During the campaign, Donald Trump sold himself as a great deal maker and great negotiator, and enough of the low information rubes voters who don’t know any better bought that con job and made him president.
The self-proclaimed “greatest negotiator” met with GOP and Democratic leadership on Wednesday to negotiate a budget deal, raising the federal debt ceiling to avoid a default at the end of September, nd hurricane relief aid for Texas.
The GOP’s alleged boy genius and Ayn Rand fanboy, Paul Ryan, “the zombie-eyed granny starver from the state of Wisconsin,” made the GOP position clear at a press conference earlier in the morning. Ryan and the septuagenarian Ninja Turtle, Senate Majority Leader Mitch McConnell, just assumed that Trump would tow the GOP line since he, you know, is the leader of the GOP.
House Minority Leader Nancy Pelosi and Senate Minority Leader Chuck Schumer made the Democrats’ opening low-ball offer, and the world’s “greatest negotiator” said “fine, we’ve got a deal,” throwing his own GOP leadership under the bus without even making a counter-offer or attempting to negotiate. I’m sure Chuck and Nancy must have given each other a confused look that said “Wait, did we just win? This is way too easy.”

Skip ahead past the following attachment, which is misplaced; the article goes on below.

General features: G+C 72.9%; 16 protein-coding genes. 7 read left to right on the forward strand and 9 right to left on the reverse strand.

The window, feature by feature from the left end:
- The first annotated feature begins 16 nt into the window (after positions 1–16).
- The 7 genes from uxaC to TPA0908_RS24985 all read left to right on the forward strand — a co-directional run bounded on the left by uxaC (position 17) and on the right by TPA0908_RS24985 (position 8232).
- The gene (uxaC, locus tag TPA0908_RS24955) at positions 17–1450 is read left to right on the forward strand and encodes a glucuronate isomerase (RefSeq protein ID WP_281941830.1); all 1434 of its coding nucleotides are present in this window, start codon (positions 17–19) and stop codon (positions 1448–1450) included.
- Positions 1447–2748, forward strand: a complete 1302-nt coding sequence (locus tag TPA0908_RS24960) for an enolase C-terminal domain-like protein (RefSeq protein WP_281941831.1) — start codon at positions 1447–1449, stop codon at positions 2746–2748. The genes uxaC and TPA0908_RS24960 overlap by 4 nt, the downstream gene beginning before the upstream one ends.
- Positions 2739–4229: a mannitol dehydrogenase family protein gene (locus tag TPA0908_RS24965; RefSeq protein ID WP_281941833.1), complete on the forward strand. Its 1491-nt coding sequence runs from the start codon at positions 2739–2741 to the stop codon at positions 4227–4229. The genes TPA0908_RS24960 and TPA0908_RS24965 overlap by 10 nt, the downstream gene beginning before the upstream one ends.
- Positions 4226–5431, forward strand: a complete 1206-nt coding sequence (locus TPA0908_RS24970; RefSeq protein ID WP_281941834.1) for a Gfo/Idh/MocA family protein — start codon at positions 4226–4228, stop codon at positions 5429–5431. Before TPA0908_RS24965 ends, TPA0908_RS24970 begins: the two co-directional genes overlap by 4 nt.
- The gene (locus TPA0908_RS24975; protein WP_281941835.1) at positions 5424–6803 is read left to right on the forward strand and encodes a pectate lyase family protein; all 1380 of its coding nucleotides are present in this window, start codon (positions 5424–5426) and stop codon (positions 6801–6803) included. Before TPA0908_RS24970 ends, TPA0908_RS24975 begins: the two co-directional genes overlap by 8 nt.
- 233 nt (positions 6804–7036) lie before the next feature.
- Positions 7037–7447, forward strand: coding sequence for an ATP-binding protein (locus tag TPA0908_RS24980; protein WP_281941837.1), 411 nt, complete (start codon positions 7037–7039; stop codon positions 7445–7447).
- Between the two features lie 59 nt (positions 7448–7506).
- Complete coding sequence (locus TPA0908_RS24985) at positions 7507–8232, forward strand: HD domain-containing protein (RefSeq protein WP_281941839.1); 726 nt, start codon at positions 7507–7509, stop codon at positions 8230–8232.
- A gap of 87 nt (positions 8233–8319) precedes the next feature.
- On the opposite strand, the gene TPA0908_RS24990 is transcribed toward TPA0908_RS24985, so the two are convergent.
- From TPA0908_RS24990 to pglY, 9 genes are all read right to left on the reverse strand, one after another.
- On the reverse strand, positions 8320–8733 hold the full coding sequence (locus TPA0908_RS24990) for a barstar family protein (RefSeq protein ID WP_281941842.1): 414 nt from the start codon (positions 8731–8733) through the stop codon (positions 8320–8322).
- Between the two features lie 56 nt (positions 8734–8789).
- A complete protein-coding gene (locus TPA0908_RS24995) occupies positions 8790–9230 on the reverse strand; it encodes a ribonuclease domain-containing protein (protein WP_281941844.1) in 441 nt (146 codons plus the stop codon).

I love this photo from Roll Call — the look on the faces of the Senate GOP leadership says it all. So this is what a constipated turtle looks like.
On Sept. 5, 2017, Attorney General and long-time anti-immigration advocate Jeff Sessions announced the Trump administration’s decision to rescind President Obama’s executive order that created the Deferred Action for Childhood Arrivals (DACA). Implemented five years ago, DACA was supposed to be a stop-gap measure to shield children and young adults, who were brought to the US illegally as minors by their parents. The plan was that Congress would move on immigration reform while DACA protected these young people from immediate deportation.
Roughly 800,000 young adults under DACA could face deportation if Congress fails to act within the next six months. The crux of the problem is that DACA was created because Congress shirked its duty on meaningful immigration reform. For 16 years, Congress has failed to pass any immigration reform– let alone comprehensive reform, which is sorely needed. Even the DREAM Act (Development, Relief, and Education for Alien Minors) — which outlined a path to citizenship for Dreamers– has died a bipartisan death in Congress multiple times, since it was originally proposed in 2001.